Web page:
My newest Unicef dolls are both little school girls. This first one is dressed almost like the very ugly fabric doll I made at school when I was about 9 years old. A simple green and white dress decorated with rows of cross stitches, but back then it was all hand sewn, we didn't use sewing machines until the next year.
In this photo made for the birth certificate she doesn't have her final look yet. I added a dark green bow to keep her hair to the side.
This young lady was ready for the world today. Yesterday she had an unfortunate accident with my blue permanent ink felt tip pen, and we were both nearly in tears. Stain removing didn't help, the colour was diluted but spread wider and wider, and the damage that started at her heel was creeping up to her knee.
Embroidering the face and sewing the hair are the most time consuming parts of my doll making, and essential for creating the personality of each doll. I just could not waste all that energy, so I had to perform emergency surgery. As a happy owner of an artificial knee joint I knew a transplant would work here too. Quickly I prepared a spare leg, stuffed it, sedated the poor little doll, cut off the damaged leg and replaced it with the new one at the hip joint. Good as new, and it takes an expert to notice the seam where on the healthy side the doll has just a hand stitched line to allow the legs to bend for sitting.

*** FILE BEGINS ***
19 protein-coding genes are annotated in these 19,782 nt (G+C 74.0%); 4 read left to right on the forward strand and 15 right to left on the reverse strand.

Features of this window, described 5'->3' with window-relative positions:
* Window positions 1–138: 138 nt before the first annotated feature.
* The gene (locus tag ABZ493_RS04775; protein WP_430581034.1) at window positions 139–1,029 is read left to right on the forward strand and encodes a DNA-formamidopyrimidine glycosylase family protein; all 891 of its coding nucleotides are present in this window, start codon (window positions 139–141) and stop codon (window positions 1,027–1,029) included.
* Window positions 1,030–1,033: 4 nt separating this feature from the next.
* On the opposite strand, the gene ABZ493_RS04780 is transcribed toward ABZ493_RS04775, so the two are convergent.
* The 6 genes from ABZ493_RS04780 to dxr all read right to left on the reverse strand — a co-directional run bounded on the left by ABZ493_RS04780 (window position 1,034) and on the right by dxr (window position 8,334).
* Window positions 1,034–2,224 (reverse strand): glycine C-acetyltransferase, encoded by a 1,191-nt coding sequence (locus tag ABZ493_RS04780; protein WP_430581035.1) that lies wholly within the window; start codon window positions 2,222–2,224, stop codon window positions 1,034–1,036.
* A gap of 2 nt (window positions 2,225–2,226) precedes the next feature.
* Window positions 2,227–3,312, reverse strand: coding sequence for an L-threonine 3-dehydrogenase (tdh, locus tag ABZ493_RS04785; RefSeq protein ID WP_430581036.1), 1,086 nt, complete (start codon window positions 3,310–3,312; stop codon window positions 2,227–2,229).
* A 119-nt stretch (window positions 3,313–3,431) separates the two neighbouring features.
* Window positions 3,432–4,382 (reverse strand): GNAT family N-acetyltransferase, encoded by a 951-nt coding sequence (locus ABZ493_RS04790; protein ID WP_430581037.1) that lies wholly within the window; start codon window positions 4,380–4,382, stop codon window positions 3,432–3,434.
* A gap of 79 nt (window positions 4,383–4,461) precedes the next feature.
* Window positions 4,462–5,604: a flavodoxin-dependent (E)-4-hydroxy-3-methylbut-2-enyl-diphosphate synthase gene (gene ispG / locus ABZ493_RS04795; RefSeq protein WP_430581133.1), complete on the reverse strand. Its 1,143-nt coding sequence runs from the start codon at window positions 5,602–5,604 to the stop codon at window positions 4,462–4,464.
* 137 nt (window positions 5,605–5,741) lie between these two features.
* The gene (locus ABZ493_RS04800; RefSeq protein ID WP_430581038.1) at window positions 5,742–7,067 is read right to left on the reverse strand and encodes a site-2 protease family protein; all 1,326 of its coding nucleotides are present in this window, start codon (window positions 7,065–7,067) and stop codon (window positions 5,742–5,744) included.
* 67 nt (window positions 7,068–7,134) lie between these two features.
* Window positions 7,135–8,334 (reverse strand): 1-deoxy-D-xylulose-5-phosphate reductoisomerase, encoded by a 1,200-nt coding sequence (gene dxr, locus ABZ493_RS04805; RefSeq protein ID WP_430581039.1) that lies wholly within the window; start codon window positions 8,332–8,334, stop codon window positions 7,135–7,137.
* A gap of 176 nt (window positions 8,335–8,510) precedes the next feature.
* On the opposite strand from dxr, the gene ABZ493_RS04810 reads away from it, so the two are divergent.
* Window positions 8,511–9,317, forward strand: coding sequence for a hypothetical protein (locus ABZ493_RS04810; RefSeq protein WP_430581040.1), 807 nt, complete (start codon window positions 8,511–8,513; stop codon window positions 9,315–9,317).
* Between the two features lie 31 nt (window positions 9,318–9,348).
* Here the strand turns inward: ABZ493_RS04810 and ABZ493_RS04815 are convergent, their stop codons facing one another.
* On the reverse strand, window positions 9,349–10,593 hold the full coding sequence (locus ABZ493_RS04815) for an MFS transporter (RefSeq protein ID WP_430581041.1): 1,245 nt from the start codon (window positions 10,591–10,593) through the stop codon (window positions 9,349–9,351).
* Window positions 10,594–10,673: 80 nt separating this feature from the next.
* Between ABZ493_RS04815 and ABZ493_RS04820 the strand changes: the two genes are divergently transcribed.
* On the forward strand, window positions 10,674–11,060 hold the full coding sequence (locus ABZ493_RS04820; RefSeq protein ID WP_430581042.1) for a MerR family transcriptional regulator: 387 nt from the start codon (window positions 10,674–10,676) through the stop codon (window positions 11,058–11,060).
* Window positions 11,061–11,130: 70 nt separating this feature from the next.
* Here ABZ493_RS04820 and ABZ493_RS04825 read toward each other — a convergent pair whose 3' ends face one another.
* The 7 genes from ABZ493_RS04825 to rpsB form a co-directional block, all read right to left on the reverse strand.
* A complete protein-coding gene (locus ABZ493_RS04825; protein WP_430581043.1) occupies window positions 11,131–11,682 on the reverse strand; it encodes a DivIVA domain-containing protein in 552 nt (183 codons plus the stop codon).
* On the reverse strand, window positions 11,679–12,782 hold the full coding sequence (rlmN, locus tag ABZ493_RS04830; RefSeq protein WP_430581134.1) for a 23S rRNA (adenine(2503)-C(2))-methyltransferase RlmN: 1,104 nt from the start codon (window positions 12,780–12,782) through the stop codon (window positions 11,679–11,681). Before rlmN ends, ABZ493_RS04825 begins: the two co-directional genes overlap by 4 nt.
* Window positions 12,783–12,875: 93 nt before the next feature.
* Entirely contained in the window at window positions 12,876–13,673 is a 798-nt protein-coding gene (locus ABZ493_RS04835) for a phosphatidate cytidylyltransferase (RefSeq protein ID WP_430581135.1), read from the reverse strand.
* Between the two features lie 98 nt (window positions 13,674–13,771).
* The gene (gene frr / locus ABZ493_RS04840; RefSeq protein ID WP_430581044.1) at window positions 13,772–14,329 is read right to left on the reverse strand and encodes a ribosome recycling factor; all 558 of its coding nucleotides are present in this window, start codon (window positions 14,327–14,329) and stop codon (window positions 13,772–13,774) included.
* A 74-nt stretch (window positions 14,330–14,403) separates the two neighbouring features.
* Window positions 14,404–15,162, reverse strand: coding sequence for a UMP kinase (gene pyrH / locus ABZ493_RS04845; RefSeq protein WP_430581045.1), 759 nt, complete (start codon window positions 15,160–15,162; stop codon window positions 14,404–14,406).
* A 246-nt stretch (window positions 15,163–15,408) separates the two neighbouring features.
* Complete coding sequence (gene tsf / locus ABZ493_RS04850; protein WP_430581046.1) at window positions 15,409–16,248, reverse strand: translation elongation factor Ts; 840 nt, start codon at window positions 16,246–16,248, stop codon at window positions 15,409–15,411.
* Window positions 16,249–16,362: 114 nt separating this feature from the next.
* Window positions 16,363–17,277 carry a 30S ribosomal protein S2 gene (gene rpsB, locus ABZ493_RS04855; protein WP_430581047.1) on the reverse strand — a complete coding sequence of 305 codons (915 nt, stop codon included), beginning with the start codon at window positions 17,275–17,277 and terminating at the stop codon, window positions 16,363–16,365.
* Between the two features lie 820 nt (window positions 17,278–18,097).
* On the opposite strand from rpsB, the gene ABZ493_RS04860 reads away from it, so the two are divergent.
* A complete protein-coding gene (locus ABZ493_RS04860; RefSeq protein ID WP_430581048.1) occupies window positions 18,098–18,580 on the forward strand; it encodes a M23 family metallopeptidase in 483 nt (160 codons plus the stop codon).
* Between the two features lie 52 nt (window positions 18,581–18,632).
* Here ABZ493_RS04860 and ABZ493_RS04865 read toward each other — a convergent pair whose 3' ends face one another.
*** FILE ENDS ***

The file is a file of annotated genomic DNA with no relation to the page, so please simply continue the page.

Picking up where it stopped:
Today I took her to Villa Cooper where seven Unicef dolls have already found a new home this year alone.
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